We will only evaluate CVs of the proposed consultant(s). If the agency/consultant(s) feel the necessity for additional team members these may be proposed. There is no need to submit their CVs.

The consultation is expected to be undertaken over a period of six (6) months from February – July 2024. Final timings will be agreed upon appointment of the consultant and review of the inception report.

Reporting line
The consultant will report to the SNV IP project manager for each of the deliverables and will work closely with the MOPSS Senior Conflict-sensitivity Advisor and members of the ‘fragile contexts’ working group for day-to-day coordination.

Payment terms
The contract payment terms are as follows:

  1. 40% upon signature of the contract
  2. 60% after submission of the final deliverables

SNV will make payments in compliance with the rules of the Netherlands Government.

Key compliance issues
During the implementation of the work, the consultant must comply with the following:

  • SNV Code of Conduct/Ethical Standards Policy and related procedures, which provide the guidelines for good conduct and directions on ethical matters and in situations of conflict of interest, and, if appropriate, make a report using the online reporting mechanism.
  • SNV Environmental and social safeguarding requirements
  • The Gender Practitioners Collaborative Minimum standards for mainstreaming gender equality
  • SNV Security and Safety policy

Evaluation Criteria
The following criteria will be followed to evaluate technical proposals received:

  • Technical Score (80):
    • Experience in similar assignments (Work samples): 20
    • Overall understanding of the proposed assignment: 15
    • Methodology and implementation plan: 25
    • Profile of proposed consultant(s) 20
  • Financial Proposal (20):
    • Competitiveness of the financial offer
    • Relevance and consistency with technical proposal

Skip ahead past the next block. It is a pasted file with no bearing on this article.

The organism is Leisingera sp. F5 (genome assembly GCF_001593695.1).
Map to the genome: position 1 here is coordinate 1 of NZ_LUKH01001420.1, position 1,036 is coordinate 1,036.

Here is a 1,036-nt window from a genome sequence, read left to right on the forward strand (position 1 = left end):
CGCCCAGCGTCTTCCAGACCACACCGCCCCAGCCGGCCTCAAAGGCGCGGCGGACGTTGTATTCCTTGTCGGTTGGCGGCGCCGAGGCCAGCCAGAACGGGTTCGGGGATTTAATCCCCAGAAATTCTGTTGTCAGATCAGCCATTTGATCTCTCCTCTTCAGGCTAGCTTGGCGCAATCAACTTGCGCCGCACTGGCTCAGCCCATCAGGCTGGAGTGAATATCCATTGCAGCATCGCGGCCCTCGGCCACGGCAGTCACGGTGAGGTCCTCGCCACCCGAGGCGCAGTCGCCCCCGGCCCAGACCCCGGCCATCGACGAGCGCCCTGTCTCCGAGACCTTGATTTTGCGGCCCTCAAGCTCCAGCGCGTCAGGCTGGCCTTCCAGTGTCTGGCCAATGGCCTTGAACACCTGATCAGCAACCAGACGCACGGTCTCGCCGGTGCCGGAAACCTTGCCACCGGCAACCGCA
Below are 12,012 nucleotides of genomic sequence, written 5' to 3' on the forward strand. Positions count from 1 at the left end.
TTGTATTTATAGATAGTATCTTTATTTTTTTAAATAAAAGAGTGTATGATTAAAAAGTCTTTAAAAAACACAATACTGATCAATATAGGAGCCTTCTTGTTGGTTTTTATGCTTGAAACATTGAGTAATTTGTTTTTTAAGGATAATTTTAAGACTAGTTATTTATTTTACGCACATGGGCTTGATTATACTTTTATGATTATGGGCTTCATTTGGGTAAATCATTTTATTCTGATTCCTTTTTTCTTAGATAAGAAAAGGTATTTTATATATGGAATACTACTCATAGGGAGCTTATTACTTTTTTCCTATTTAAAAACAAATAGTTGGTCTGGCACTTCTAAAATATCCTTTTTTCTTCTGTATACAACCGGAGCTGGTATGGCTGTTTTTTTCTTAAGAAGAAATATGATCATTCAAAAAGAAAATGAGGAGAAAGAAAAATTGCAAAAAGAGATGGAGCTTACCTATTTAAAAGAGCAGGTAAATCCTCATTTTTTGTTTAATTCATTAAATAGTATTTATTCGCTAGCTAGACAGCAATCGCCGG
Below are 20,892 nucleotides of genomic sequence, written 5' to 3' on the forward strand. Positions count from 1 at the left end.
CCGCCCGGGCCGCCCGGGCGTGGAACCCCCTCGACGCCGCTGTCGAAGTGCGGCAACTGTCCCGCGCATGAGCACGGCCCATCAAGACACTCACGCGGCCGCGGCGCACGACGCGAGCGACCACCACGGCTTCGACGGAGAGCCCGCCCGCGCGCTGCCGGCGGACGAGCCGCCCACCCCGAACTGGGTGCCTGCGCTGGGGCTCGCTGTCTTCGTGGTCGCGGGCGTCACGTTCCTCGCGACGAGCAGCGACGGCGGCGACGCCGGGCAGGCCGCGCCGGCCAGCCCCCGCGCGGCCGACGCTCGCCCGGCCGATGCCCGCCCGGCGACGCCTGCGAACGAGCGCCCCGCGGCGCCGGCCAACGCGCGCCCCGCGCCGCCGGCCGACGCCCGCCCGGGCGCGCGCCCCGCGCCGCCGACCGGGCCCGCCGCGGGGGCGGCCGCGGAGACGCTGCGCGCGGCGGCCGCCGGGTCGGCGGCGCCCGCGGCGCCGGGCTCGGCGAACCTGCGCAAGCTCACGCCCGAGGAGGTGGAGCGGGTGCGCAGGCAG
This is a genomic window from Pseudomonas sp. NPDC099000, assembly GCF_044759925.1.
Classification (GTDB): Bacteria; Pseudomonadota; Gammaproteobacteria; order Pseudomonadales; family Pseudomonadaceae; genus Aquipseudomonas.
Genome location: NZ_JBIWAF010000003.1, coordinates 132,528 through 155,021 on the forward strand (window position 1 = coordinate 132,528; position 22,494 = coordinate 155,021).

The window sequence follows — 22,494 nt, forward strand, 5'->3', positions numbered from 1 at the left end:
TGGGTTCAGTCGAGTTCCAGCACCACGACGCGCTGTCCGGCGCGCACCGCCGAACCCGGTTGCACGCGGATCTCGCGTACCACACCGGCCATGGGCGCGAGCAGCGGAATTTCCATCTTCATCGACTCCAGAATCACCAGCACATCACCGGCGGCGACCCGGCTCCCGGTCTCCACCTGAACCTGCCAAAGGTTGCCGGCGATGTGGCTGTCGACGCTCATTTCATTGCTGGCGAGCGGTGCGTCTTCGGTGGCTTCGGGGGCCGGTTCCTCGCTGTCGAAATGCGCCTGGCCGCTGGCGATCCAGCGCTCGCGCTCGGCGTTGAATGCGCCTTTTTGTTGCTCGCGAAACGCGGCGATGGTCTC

Technical and financial proposals will be reviewed separately. Only those Technical proposals that pass the minimum score of 60% will move forward for Financial review. The reviews are a closed process and not open to the public.

Additional Information


Interested consultants/agencies/firms are requested to develop and submit their technical and financial proposals in line with evaluation criteria mentioned in this ToR.

The Financial Proposal must include:

  • A submission letter detailing the total amount of the financial proposition (before and after taxes)
  • A detailed budget that includes daily costs, number of days and total costs for each person involved.

Note that the costs of any workshops and international travel will be born directly by SNV.

The Technical Proposal must include:

  • Samples of previous similar work
  • CVs of proposed consultant(s)

Note that all CVs must be accurate and signed by both the individual and an authorised official of the agency/consultancy firm.

An electronic copy of the proposal, duly signed, should be submitted in Smart Recruiters as an attachment before 7th of March 2024 3 p.m. CET. Late bids will be disqualified.

For any query related to the ToR, please email Megan Ritchie, IP manager Email: 


Megan Ritchie
Position: IP manager
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Asia, Latin America and the Caribbean, Angola, Benin, Botswana, Burkina Faso, Burundi, Cameroon, Cape Verde, Central African Republic, Chad, Comoros, Congo, Cote d'Ivoire, Cyprus, Dem. Rep. Congo, Djibouti, Egypt, Equatorial Guinea, Eritrea, Eswatini (Swaziland), Ethiopia, Gabon, Gambia, Ghana, Guinea, Guinea-Bissau, Kenya, Lesotho, Liberia, Madagascar, Malawi, Mali, Mauritania, Mauritius, Mayotte, Mozambique, Namibia, Niger, Nigeria, Reunion, Rwanda, Saint Helena, Sao Tome and Principe, Senegal, Seychelles, Sierra Leone, Somalia, South Africa, South Sudan, Tanzania, Togo, Turkey, Uganda, Zambia, Zimbabwe
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Angola, Benin, Botswana, Burkina Faso, Burundi, Cameroon, Cape Verde, Central African Republic, Chad, Comoros, Congo, Cote d'Ivoire, Dem. Rep. Congo, Equatorial Guinea, Eritrea, Ethiopia, Gabon, Gambia, Ghana, Guinea, Guinea-Bissau, Kenya, Lesotho, Liberia, Madagascar, Malawi, Mali, Mauritania, Mauritius, Mozambique, Namibia, Niger, Nigeria, Rwanda, Sao Tome and Principe, Senegal, Seychelles, Sierra Leone, Somalia, South Africa, South Sudan, Sudan, Eswatini (Swaziland), Tanzania, Togo, Uganda, Zambia, Zimbabwe